Using a multi-sited ethnography, Bellino depicts how the “postwar” legacy comes alive through the education Guatemala’s youth receive and through their everyday interactions with family, friends, and others. The book is divided into eight chapters with the first two chapters discussing the impact of civil war on the current violence. Bellino also discusses the role of education in exacerbating the conflict itself, specifically by excluding indigenous groups from access to education. Moreover, through an analysis of curricular texts, Bellino finds that students were taught neutralized versions of the armed conflict that lacked discussion about the power struggles that occurred during the war.

Throughout the book, Bellino establishes the idea that Guatemalan youth are positioned as citizens in waiting or “wait citizens” (p.11). This position of “wait citizenship” allows youth to “conceive of their private autonomy over their own moral development but see little capacity to impact the broader social, political, and economic reality that they share with morally corrupt others” (p. 11).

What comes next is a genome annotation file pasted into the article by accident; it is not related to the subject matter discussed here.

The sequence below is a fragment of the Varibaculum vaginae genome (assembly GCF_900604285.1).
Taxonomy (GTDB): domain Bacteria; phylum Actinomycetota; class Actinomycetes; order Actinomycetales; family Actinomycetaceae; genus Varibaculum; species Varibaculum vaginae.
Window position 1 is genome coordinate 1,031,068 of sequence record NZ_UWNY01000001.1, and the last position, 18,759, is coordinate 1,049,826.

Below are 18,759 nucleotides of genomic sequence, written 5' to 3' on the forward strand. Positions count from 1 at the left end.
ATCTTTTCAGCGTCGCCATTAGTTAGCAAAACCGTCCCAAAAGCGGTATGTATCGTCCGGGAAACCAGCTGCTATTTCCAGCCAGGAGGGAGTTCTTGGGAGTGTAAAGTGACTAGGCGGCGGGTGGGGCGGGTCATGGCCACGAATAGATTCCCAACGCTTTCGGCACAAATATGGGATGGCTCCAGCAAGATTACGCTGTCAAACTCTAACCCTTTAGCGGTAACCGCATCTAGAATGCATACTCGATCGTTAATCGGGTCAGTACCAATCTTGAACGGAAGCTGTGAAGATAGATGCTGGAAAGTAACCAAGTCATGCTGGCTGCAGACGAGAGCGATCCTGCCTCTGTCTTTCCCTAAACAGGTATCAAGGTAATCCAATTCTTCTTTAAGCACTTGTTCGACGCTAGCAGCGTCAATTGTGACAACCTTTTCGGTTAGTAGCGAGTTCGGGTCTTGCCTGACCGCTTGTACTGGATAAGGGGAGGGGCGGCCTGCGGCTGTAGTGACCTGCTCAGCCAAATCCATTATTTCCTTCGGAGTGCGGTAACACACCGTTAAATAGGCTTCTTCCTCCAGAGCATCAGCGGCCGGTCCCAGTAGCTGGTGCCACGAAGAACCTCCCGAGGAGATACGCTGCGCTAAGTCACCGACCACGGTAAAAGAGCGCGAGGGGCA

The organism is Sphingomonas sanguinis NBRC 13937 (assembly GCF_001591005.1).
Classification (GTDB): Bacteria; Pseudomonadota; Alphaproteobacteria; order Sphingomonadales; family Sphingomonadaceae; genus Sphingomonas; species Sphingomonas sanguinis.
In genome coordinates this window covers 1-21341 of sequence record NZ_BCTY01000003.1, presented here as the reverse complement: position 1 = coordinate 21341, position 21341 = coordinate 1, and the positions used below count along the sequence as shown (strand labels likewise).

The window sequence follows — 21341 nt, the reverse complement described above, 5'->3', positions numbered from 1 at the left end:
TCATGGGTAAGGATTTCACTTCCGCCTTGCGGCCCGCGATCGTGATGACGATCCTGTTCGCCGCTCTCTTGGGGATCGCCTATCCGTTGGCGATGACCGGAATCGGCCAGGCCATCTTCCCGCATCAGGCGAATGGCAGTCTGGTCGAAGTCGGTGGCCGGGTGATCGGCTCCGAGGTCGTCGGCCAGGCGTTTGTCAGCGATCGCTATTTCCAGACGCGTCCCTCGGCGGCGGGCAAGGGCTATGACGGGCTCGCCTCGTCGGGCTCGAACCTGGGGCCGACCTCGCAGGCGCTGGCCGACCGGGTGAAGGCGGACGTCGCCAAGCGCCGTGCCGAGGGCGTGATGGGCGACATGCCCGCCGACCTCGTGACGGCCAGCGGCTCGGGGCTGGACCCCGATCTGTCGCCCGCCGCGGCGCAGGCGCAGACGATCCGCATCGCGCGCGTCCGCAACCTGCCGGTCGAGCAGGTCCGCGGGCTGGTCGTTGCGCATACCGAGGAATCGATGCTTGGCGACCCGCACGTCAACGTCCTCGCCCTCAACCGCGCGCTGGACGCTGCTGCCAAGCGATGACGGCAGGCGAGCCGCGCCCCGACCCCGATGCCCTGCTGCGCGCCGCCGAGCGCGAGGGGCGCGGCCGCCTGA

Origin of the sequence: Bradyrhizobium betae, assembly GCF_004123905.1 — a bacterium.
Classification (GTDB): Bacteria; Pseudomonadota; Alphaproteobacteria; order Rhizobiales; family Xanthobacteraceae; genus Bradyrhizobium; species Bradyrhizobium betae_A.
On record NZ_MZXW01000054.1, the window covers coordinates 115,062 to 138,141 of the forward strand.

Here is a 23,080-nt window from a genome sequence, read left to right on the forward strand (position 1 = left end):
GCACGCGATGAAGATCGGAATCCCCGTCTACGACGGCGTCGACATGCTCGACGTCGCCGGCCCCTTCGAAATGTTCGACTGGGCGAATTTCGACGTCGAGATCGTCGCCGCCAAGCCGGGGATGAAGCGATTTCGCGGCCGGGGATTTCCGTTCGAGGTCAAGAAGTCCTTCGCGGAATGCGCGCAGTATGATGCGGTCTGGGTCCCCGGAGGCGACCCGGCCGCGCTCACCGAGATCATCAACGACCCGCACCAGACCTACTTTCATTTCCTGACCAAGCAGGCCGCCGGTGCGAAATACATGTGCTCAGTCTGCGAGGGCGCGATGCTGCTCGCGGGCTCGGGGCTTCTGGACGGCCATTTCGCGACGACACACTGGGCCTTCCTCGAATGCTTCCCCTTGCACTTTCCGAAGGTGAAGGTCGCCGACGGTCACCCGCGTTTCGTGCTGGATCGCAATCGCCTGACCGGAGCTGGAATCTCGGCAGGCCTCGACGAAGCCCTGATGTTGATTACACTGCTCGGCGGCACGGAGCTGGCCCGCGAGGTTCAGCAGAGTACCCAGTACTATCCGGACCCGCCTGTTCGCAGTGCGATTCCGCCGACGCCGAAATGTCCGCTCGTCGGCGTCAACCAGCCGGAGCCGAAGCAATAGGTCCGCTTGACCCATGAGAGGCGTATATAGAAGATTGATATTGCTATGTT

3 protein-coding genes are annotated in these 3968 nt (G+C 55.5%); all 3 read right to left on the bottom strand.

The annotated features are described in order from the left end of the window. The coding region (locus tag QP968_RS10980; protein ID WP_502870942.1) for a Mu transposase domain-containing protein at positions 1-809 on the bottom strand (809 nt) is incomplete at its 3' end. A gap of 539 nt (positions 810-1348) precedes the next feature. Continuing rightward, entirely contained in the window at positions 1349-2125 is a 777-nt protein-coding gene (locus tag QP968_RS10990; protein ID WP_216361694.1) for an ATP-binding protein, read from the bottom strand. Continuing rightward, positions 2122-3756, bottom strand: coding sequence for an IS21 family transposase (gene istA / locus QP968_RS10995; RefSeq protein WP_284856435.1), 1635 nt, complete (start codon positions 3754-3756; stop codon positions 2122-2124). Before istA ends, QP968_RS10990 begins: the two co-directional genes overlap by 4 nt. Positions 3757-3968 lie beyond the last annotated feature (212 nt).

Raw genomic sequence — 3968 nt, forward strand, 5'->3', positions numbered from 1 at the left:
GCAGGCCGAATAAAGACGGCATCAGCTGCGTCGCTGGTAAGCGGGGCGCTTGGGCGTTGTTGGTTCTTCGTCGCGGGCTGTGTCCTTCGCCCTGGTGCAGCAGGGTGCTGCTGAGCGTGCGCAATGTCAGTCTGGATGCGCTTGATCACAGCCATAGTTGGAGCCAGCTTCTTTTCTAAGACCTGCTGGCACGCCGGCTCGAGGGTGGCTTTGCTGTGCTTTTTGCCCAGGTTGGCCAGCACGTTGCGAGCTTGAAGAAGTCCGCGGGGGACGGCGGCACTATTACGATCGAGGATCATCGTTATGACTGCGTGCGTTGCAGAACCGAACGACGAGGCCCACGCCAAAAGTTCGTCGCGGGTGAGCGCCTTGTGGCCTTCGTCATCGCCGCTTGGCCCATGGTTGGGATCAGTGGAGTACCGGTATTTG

The position of Guatemalan youth as citizens in waiting becomes animated in the next four chapters of the book which take the reader into four different schools: International Academy and Paulo Freire Institute in Guatemala City, and Sun and Moon and Tzolok Ochoch in rural areas with predominantly indigenous students. Through rich narratives, Bellino offers descriptions of the inner workings of Guatemalan history classrooms and the school hallways where students attempt to make sense about what they learn formally and what they have learned through other means. As she mentions in her introduction, Bellino also spent some time living with some of the students’ families during her ethnographic fieldwork. This allowed her to spend time outside of formal school settings with some of the youth. In effect this gave Bellino access to everyday interactions that might go unseen and form a critical piece of the extrapolation of the concept of wait citizenship.